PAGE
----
Gorillaz – Plastic Beach

The first moment I heard this album, I knew it was going to upset a lot of people. This isn’t the same Gorillaz we knew five years ago. Damon Albarn’s hip-hop and alternative rock side has been shoved on the backburner to make room for a trip-hop side we’ve seldom seen from the old Blur frotnman. Not only that, it’s not pure modest trip-hop, either. To illustrate my meaning, the first track (excluding the intro track arranged by Sinfonia ViVa) “Welcome to the World of the Plastic Beach” is a collaboration featuring both mellow greetings from Snoop Dogg and an entire brass ensemble. The second track follows with some smooth rhymes offered by Kano and Bashy as well as the, and I quote, “Lebanese National Orchestra for Oriental Arabic Music.” If having not one, but several famous musicians, rappers, and even full orchestras working on your project doesn’t immediately come off as pretentious, I don’t know what will.

Don’t think I’m saying that these collaborations are excessive. When they work, boy do they work. When they don’t quite work, it’s easily excusable. Even Lou Reed’s cameo comes off more as classy than incongruous. It’s clear that Albarn’s intentions were not to wow the world with a hefty repertoire of acclaimed musicians, but to forge a highly memorable album rife with ornate musical arrangements and catchy melodies. And he achieves this goal to great effect.

All that aside, however, it seems that on Plastic Beach, Albarn is the most focused he has ever been as Gorillaz, maybe even since Blur’s Think Tank. It’s been a good five years since Demon Days, the home to their commercially successful singles “Dare,” “Kids With Guns,” and of course “Feel Good Inc.,” so everybody knows how high the bar was set for this album. Gorillaz was his initiation into the hip-hop world, Demon Days put him and Jamie Hewlett on the map, and now Plastic Beach is the fruit of all their labor, a piece that feels catchy, creative, and, for the first time, complete.

Despite all the catchy jingles his first two records offered, both of them lacked a sense of direction. The tracks paid no mind to logical sequence, leading to records that demanded dissection rather than immersion. It was much easier to skip right ahead to “Feel Good Inc.” and “Dare” than dig through all the excess padding holding them in place, and if there was any good reason to stick around past “Clint Eastwood” on his debut, it was because you were listening to the record for the first time.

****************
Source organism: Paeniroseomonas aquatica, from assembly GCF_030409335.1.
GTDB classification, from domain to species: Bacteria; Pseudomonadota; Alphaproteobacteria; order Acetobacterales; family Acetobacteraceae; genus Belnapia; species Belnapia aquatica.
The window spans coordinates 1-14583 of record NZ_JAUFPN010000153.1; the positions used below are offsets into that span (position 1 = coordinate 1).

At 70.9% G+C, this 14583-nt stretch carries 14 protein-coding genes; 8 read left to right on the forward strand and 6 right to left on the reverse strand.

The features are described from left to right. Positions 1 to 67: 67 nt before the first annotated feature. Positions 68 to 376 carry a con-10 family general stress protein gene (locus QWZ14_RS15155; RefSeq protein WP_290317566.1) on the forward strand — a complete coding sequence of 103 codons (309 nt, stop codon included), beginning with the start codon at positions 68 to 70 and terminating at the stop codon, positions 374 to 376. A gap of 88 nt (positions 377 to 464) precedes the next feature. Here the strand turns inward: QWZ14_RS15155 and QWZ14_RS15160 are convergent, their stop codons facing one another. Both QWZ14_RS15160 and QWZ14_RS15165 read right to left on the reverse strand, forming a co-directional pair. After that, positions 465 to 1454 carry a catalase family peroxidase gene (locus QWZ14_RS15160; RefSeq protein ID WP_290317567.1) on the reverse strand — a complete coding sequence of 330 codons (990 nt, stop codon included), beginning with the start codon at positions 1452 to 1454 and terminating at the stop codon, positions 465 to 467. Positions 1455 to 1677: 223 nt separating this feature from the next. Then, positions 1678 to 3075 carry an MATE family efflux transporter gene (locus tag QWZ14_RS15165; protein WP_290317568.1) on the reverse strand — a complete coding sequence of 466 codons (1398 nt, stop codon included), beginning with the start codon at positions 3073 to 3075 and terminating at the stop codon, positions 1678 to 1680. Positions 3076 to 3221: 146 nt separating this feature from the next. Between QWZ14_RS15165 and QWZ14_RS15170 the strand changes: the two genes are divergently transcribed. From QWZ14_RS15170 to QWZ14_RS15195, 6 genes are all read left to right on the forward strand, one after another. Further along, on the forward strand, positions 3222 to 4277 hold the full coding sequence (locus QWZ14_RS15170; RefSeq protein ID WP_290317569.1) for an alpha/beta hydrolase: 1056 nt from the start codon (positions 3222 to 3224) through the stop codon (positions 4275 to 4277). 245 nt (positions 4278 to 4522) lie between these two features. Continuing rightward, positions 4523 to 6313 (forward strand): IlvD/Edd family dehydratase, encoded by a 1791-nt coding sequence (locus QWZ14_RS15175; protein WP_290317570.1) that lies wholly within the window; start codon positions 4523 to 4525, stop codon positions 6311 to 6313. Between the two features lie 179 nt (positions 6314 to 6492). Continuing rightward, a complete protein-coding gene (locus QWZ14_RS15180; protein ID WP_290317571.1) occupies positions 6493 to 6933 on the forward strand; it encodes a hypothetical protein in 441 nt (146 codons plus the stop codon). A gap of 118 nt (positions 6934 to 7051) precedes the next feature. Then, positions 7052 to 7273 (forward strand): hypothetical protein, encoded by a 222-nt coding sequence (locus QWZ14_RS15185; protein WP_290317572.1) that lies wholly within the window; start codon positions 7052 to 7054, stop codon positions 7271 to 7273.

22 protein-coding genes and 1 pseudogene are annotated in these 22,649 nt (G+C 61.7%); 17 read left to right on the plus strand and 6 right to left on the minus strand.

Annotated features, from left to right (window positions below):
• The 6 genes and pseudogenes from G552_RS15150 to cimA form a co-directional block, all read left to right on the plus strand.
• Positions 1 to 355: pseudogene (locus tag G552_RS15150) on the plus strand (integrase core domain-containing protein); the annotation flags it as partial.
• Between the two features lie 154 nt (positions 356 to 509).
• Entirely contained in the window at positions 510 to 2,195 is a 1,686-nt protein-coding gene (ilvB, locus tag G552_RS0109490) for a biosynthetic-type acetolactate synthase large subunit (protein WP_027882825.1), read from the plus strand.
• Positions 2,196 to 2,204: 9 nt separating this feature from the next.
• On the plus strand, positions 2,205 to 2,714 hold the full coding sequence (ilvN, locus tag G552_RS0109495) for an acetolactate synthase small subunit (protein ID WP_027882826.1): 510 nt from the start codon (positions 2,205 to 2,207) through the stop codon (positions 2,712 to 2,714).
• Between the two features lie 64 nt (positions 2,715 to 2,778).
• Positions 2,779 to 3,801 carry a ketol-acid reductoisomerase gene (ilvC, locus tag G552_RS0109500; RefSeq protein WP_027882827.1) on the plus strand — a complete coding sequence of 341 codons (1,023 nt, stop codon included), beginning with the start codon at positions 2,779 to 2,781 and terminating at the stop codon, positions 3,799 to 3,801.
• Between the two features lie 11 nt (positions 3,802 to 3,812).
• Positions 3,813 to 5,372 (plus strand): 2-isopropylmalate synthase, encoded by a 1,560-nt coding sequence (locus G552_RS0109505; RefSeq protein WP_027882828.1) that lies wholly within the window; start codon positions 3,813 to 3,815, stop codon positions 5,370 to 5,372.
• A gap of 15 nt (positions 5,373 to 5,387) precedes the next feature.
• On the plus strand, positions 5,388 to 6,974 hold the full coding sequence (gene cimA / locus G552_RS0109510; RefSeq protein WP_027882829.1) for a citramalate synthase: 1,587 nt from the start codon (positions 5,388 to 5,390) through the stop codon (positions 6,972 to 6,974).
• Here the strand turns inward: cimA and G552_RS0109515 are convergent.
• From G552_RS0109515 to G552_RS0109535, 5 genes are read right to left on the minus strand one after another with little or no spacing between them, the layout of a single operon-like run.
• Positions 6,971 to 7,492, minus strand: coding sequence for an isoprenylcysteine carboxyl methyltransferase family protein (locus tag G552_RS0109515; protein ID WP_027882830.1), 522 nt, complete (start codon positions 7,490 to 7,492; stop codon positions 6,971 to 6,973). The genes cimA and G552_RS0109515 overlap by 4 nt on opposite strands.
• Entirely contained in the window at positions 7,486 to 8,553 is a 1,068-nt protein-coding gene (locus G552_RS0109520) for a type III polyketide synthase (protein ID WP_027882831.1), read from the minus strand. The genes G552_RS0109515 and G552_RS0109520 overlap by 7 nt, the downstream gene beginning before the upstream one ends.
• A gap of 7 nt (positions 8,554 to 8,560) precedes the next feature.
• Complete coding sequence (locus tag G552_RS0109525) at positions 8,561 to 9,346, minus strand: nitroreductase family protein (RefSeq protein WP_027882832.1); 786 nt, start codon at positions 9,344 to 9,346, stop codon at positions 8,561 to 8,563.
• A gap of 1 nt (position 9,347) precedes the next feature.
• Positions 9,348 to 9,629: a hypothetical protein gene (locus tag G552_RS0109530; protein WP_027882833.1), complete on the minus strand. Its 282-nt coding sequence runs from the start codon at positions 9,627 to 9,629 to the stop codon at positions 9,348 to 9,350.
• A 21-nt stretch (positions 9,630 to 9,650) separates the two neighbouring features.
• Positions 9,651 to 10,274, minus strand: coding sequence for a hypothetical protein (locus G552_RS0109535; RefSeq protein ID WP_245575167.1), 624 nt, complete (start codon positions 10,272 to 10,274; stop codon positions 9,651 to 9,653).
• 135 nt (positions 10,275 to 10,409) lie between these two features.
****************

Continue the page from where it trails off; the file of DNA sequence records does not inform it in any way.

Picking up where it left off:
Plastic Beach largely rectifies this, practically demanding that you take the piece as a whole, one track at a time, not because the songs don’t stand well on their own (they do; just listen to “Rhinestone Eyes,” “On Melancholy Hill,” or “Empire Ants”) but because they flow so well in succession. The pacing is much better overall as well, with a fairly even distribution of song strength throughout the record. “To Binge” and “Plastic Beach,” two tracks found towards the end, could just as easily be your favorite track as “Stylo” or “Superfast Jellyfish.” At almost an hour long, not one bit of the record feels burdensome or excessive.

The album is united by a central environmental theme, allegedly inspired by a beach of trash that affected Albarn a while back, hence the title and lines like “Nature’s corrupted in factories far away.” One might worry of the repercussions every famed musician takes when openly taking up a position of environmental consciousness, but the theme actually works rather well at uniting the piece and stays thankfully remote from any audience-dividing exhortations.

With contributions as variegated as famous rappers Mos Def and De La Soul, Velvet Underground frontman Lou Reed, electronic musicians Little Dragon, Rock & Roll Hall of Fame inductee Bobby Womack, and Sinfonia ViVa, Plastic Beach makes for an incredibly diverse musical experience with much to offer. Sixty minutes can quickly disintegrate the moment you step foot on this Plastic Beach, and yet it offers enough memorable content to reward return after return. It seems as if Damon Albarn has finally settled comfortably in his new cartoonish garb, making Gorillaz into the fitting sequitur to Blur everybody expected from the beginning.

by Mason “I’m not bad, I’m just drawn that way” McGough


1 Comment

  1. New Review! Gorillaz – Plastic Beach « Avery Island: Musical Opinions From Music Geeks said,

    […] Gorillaz – Plastic Beach, by Mason McGough […]

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